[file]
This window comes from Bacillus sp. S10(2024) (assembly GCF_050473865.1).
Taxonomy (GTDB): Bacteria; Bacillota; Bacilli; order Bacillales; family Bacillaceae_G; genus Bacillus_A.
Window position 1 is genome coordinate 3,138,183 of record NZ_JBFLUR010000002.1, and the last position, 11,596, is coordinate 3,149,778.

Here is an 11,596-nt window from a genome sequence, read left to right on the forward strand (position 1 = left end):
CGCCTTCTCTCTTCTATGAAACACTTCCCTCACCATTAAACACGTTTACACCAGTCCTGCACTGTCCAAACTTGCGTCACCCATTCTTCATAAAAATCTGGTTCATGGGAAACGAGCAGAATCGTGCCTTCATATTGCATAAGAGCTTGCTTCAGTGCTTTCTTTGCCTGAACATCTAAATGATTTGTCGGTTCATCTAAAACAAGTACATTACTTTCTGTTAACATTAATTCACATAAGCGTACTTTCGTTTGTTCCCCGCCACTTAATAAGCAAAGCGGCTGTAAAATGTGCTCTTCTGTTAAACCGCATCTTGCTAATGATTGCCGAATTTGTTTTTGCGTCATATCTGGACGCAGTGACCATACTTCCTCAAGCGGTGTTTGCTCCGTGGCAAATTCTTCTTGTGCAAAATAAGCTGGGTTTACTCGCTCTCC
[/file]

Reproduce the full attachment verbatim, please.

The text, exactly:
This window comes from Bacillus sp. S10(2024) (assembly GCF_050473865.1).
Taxonomy (GTDB): Bacteria; Bacillota; Bacilli; order Bacillales; family Bacillaceae_G; genus Bacillus_A.
Window position 1 is genome coordinate 3,138,183 of record NZ_JBFLUR010000002.1, and the last position, 11,596, is coordinate 3,149,778.

Here is an 11,596-nt window from a genome sequence, read left to right on the forward strand (position 1 = left end):
CGCCTTCTCTCTTCTATGAAACACTTCCCTCACCATTAAACACGTTTACACCAGTCCTGCACTGTCCAAACTTGCGTCACCCATTCTTCATAAAAATCTGGTTCATGGGAAACGAGCAGAATCGTGCCTTCATATTGCATAAGAGCTTGCTTCAGTGCTTTCTTTGCCTGAACATCTAAATGATTTGTCGGTTCATCTAAAACAAGTACATTACTTTCTGTTAACATTAATTCACATAAGCGTACTTTCGTTTGTTCCCCGCCACTTAATAAGCAAAGCGGCTGTAAAATGTGCTCTTCTGTTAAACCGCATCTTGCTAATGATTGCCGAATTTGTTTTTGCGTCATATCTGGACGCAGTGACCATACTTCCTCAAGCGGTGTTTGCTCCGTGGCAAATTCTTCTTGTGCAAAATAAGCTGGGTTTACTCGCTCTCC